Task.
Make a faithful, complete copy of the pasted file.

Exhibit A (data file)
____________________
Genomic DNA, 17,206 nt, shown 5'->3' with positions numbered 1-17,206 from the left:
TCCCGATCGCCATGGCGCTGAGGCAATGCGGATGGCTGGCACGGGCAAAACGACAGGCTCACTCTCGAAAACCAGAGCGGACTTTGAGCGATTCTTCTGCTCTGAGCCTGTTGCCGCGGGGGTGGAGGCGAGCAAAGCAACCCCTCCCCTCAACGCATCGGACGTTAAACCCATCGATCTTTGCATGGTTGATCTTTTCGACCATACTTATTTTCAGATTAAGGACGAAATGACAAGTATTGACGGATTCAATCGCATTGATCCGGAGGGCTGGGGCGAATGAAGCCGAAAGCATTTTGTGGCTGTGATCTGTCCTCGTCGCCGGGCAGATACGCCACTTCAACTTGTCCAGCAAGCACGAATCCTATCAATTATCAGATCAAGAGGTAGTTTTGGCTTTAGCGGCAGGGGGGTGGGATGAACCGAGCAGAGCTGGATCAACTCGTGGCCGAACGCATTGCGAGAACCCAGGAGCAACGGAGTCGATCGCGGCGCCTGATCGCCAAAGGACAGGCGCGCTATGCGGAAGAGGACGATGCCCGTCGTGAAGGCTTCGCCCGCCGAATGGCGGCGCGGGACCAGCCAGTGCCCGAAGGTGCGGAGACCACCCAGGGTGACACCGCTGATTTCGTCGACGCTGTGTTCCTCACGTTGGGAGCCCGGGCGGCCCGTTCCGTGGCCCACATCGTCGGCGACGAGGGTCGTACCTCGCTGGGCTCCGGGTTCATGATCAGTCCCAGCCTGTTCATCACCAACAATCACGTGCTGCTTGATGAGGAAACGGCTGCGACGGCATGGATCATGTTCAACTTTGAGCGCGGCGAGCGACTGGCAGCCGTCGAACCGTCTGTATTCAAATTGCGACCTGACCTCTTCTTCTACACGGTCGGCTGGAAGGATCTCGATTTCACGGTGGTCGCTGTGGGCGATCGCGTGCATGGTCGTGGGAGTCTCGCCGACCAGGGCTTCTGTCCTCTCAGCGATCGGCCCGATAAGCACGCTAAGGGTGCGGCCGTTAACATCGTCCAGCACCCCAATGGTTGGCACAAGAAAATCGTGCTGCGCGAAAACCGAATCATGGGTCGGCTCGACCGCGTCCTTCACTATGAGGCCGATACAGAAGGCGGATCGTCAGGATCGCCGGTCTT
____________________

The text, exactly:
Genomic DNA, 17,206 nt, shown 5'->3' with positions numbered 1-17,206 from the left:
TCCCGATCGCCATGGCGCTGAGGCAATGCGGATGGCTGGCACGGGCAAAACGACAGGCTCACTCTCGAAAACCAGAGCGGACTTTGAGCGATTCTTCTGCTCTGAGCCTGTTGCCGCGGGGGTGGAGGCGAGCAAAGCAACCCCTCCCCTCAACGCATCGGACGTTAAACCCATCGATCTTTGCATGGTTGATCTTTTCGACCATACTTATTTTCAGATTAAGGACGAAATGACAAGTATTGACGGATTCAATCGCATTGATCCGGAGGGCTGGGGCGAATGAAGCCGAAAGCATTTTGTGGCTGTGATCTGTCCTCGTCGCCGGGCAGATACGCCACTTCAACTTGTCCAGCAAGCACGAATCCTATCAATTATCAGATCAAGAGGTAGTTTTGGCTTTAGCGGCAGGGGGGTGGGATGAACCGAGCAGAGCTGGATCAACTCGTGGCCGAACGCATTGCGAGAACCCAGGAGCAACGGAGTCGATCGCGGCGCCTGATCGCCAAAGGACAGGCGCGCTATGCGGAAGAGGACGATGCCCGTCGTGAAGGCTTCGCCCGCCGAATGGCGGCGCGGGACCAGCCAGTGCCCGAAGGTGCGGAGACCACCCAGGGTGACACCGCTGATTTCGTCGACGCTGTGTTCCTCACGTTGGGAGCCCGGGCGGCCCGTTCCGTGGCCCACATCGTCGGCGACGAGGGTCGTACCTCGCTGGGCTCCGGGTTCATGATCAGTCCCAGCCTGTTCATCACCAACAATCACGTGCTGCTTGATGAGGAAACGGCTGCGACGGCATGGATCATGTTCAACTTTGAGCGCGGCGAGCGACTGGCAGCCGTCGAACCGTCTGTATTCAAATTGCGACCTGACCTCTTCTTCTACACGGTCGGCTGGAAGGATCTCGATTTCACGGTGGTCGCTGTGGGCGATCGCGTGCATGGTCGTGGGAGTCTCGCCGACCAGGGCTTCTGTCCTCTCAGCGATCGGCCCGATAAGCACGCTAAGGGTGCGGCCGTTAACATCGTCCAGCACCCCAATGGTTGGCACAAGAAAATCGTGCTGCGCGAAAACCGAATCATGGGTCGGCTCGACCGCGTCCTTCACTATGAGGCCGATACAGAAGGCGGATCGTCAGGATCGCCGGTCTT